A lot going on at the moment has got me thinking about rules. Especially with relatively new and evolving rules about masks and quarantine.
There are laws and there are regulations. Some are clear and without much room for interpretation, but some are more vague (such as masks only being required ‘when social distancing isn’t possible’). Either way, we often make are own interpretations, usually for our own benefit. When we think it won’t effect anyone else if we don’t quite follow the rules or ‘letter of the law’.
We’re basically saying that we can make a better judgement than whoever created the law or regulation. That it shouldn’t apply to us right now. That we can make a better assessment of the current circumstances. Which might be true. But are we then happy for everyone else to make their own assessment too? Or to choose which rules they follow and which they don’t? If I choose to break the speed limit because it’s convenient or because everybody else seems to be doing it, can I really then get annoyed because someone isn’t wearing a mask in my child’s playground?
I guess there’s an argument that we have plenty of experience of driving and assessing conditions, and very little previous experience of a global pandemic. Most of us think we’re good drivers, despite having only very basic training. And it seems like we’re already making similar assumptions about our knowledge of COVID-19, that we know what should help and what shouldn’t.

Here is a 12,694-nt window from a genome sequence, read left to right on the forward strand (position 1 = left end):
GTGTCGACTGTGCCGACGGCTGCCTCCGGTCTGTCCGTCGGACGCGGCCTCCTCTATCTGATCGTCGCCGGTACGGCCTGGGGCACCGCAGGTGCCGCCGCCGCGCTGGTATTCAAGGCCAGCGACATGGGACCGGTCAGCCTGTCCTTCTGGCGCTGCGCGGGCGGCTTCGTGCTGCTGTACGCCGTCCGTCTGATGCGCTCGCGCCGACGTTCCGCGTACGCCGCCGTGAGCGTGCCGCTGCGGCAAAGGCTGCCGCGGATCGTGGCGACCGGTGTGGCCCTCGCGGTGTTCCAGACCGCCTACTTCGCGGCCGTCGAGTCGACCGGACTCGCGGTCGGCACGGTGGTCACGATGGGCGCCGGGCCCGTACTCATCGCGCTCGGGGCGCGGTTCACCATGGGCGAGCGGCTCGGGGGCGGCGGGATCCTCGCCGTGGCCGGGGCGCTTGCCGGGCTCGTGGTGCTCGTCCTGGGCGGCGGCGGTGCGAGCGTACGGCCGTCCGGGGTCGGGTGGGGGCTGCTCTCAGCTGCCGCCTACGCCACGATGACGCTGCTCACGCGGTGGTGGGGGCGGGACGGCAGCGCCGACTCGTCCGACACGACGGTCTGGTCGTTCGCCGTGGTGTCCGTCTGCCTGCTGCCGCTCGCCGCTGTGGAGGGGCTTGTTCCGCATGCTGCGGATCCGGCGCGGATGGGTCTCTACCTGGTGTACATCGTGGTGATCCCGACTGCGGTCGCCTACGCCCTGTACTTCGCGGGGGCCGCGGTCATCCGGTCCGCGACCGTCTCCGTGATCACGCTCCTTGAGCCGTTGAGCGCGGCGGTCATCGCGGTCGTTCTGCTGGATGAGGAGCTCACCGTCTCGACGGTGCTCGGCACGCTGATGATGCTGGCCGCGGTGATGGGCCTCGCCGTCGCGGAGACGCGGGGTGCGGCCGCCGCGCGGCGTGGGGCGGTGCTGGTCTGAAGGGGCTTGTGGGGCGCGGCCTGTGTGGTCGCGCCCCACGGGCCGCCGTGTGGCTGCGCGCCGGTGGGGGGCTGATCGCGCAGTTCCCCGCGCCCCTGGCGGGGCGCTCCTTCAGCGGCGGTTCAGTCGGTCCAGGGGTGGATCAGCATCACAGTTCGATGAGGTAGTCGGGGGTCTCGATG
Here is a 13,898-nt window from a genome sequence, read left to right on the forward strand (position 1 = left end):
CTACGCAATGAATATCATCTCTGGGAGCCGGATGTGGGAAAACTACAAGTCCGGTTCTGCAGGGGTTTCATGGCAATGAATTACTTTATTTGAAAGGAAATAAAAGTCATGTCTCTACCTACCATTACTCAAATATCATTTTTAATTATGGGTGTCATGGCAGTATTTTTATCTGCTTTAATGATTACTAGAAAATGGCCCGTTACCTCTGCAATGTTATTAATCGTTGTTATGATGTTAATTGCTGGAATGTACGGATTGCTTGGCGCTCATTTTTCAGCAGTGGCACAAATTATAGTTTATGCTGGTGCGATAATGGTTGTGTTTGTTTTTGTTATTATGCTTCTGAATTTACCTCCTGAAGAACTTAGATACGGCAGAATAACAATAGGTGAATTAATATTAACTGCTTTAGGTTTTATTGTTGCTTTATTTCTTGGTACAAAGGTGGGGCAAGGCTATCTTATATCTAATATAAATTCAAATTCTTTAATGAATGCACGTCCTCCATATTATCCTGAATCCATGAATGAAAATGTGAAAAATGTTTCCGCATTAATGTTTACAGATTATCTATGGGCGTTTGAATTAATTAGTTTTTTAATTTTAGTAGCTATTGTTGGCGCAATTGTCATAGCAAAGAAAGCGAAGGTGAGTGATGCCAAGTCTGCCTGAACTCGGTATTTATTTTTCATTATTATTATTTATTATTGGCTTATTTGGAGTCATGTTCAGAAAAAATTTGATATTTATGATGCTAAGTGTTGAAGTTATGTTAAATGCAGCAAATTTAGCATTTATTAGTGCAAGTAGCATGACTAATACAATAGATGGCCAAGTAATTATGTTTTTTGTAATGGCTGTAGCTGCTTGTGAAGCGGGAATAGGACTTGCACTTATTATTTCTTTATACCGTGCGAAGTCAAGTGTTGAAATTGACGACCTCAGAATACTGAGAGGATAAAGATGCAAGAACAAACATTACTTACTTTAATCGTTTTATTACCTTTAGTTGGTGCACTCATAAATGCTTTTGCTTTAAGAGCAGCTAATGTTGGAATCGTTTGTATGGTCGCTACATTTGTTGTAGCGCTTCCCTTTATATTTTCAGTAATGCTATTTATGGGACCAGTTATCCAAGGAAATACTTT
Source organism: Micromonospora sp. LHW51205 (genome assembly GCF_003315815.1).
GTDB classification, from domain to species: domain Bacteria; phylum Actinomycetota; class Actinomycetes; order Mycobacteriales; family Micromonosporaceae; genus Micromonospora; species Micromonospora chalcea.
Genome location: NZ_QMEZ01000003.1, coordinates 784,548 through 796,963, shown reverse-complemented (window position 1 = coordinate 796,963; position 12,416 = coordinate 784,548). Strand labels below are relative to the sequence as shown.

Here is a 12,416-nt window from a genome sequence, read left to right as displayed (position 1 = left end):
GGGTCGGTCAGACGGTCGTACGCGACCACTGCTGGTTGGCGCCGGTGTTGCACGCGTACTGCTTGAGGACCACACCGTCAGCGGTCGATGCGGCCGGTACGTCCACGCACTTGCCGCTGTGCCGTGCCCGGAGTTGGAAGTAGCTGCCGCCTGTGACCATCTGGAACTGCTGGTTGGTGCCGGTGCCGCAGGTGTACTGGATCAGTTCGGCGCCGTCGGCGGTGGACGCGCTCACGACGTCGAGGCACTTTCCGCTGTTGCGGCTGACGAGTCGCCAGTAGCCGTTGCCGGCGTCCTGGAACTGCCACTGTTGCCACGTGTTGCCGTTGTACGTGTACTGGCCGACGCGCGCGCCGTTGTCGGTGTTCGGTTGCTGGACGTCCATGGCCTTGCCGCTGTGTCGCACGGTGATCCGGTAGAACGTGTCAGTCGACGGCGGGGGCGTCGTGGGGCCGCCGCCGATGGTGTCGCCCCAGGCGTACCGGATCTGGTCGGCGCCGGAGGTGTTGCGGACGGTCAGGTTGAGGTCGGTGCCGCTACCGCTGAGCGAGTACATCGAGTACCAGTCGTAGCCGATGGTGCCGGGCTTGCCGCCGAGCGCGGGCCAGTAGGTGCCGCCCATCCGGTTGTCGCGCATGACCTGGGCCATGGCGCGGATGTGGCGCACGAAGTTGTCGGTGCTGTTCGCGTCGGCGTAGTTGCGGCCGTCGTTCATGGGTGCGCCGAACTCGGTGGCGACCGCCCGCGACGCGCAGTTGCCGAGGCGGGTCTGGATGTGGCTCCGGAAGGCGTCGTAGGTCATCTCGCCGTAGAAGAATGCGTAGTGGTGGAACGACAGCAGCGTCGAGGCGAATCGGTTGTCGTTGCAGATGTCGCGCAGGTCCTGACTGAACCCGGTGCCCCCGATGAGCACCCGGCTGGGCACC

It’s made me realize that it’s usually not difficult to stick to the rules. At most it might be a moderate inconvenience. To stick to a speed limit, to actually wear the mask that’s already hanging around the neck, to stay home for a few days after a COVID test.
Fortunately or unfortunately, the opposite is usually true in making art. It’s easier and convenient to follow the rules. It’s safer, it works, it doesn’t require us to re-think or re-invent or take a risk. There really aren’t rules, but we still do the same as everyone else, copy the trendy styles, set up a Squarespace website, curate our Instagram or Pinterest.
What if we followed the rules of law and society but consistently broke ‘the norm’ in the way that we paint or draw or photograph or write poetry? There is a danger in art too that we start to think we know what’s best, what works. I was listening to a very experienced photographer recently saying that he doesn’t need anyone to assess his work, because he ‘knows’. Maybe, maybe not. We like to think we know. Usually, we don’t, not really.